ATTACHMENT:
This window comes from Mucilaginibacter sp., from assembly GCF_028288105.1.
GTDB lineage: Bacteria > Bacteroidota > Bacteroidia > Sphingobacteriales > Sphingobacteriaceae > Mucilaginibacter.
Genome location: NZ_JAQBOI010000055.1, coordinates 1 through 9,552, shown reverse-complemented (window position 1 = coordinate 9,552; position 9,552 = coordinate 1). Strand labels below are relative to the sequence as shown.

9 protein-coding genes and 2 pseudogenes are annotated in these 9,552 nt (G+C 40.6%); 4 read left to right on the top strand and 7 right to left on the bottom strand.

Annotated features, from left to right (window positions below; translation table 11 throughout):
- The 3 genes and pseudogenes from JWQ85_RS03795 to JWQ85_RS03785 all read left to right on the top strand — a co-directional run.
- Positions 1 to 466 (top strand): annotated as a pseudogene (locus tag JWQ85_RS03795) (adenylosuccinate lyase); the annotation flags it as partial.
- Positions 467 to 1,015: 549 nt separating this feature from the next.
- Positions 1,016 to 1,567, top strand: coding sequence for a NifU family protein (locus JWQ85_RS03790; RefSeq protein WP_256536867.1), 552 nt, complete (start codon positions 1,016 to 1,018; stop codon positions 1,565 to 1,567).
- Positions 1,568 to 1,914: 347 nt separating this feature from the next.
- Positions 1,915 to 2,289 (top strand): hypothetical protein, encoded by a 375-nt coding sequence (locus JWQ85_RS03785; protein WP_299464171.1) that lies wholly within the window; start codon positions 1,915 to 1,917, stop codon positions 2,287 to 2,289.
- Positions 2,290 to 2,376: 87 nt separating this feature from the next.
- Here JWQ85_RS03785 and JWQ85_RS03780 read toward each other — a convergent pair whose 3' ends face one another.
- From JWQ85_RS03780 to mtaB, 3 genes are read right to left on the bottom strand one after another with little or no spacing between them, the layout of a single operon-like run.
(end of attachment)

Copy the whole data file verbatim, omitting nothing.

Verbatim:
This window comes from Mucilaginibacter sp., from assembly GCF_028288105.1.
GTDB lineage: Bacteria > Bacteroidota > Bacteroidia > Sphingobacteriales > Sphingobacteriaceae > Mucilaginibacter.
Genome location: NZ_JAQBOI010000055.1, coordinates 1 through 9,552, shown reverse-complemented (window position 1 = coordinate 9,552; position 9,552 = coordinate 1). Strand labels below are relative to the sequence as shown.

9 protein-coding genes and 2 pseudogenes are annotated in these 9,552 nt (G+C 40.6%); 4 read left to right on the top strand and 7 right to left on the bottom strand.

Annotated features, from left to right (window positions below; translation table 11 throughout):
- The 3 genes and pseudogenes from JWQ85_RS03795 to JWQ85_RS03785 all read left to right on the top strand — a co-directional run.
- Positions 1 to 466 (top strand): annotated as a pseudogene (locus tag JWQ85_RS03795) (adenylosuccinate lyase); the annotation flags it as partial.
- Positions 467 to 1,015: 549 nt separating this feature from the next.
- Positions 1,016 to 1,567, top strand: coding sequence for a NifU family protein (locus JWQ85_RS03790; RefSeq protein WP_256536867.1), 552 nt, complete (start codon positions 1,016 to 1,018; stop codon positions 1,565 to 1,567).
- Positions 1,568 to 1,914: 347 nt separating this feature from the next.
- Positions 1,915 to 2,289 (top strand): hypothetical protein, encoded by a 375-nt coding sequence (locus JWQ85_RS03785; protein WP_299464171.1) that lies wholly within the window; start codon positions 1,915 to 1,917, stop codon positions 2,287 to 2,289.
- Positions 2,290 to 2,376: 87 nt separating this feature from the next.
- Here JWQ85_RS03785 and JWQ85_RS03780 read toward each other — a convergent pair whose 3' ends face one another.
- From JWQ85_RS03780 to mtaB, 3 genes are read right to left on the bottom strand one after another with little or no spacing between them, the layout of a single operon-like run.